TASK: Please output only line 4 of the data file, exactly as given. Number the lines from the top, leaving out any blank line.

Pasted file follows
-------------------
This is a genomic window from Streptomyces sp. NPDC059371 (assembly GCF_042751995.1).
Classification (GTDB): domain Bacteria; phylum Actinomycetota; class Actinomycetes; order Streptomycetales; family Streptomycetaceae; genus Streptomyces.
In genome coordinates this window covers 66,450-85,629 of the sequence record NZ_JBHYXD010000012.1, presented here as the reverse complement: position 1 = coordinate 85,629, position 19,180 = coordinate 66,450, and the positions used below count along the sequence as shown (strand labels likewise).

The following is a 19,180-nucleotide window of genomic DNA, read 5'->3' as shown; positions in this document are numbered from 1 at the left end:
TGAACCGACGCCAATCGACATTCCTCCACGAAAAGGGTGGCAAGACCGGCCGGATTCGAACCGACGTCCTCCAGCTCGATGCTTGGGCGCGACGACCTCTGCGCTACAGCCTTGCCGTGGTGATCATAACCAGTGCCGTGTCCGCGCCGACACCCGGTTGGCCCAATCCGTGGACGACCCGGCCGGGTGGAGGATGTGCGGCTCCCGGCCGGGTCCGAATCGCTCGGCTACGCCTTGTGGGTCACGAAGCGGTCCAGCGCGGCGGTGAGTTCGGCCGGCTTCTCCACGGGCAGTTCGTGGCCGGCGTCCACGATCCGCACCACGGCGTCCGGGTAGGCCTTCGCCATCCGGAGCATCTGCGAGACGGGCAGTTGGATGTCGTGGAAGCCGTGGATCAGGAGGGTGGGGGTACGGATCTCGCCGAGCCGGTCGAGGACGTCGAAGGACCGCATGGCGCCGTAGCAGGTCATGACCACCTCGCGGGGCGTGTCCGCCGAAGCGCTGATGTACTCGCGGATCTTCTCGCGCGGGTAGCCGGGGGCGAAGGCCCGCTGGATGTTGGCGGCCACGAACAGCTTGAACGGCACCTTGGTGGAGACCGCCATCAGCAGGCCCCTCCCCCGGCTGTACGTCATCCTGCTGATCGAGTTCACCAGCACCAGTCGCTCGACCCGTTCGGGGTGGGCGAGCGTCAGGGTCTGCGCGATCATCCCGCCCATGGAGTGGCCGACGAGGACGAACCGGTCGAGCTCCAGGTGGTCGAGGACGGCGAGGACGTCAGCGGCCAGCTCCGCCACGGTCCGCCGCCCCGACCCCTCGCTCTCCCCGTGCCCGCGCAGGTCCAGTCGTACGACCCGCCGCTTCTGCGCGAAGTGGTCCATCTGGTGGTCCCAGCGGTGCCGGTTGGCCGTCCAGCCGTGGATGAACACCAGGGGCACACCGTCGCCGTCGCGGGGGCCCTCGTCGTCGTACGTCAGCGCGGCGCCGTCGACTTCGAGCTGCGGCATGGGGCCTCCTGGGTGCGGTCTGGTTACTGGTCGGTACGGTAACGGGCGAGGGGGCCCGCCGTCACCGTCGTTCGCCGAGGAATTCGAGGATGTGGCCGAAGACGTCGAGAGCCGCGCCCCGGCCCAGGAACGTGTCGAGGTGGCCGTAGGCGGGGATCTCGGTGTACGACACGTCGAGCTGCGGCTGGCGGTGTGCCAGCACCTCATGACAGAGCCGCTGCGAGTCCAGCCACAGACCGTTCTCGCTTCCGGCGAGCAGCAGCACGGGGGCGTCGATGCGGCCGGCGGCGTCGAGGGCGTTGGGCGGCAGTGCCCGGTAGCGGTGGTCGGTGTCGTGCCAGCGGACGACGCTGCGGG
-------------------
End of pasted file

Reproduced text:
The following is a 19,180-nucleotide window of genomic DNA, read 5'->3' as shown; positions in this document are numbered from 1 at the left end: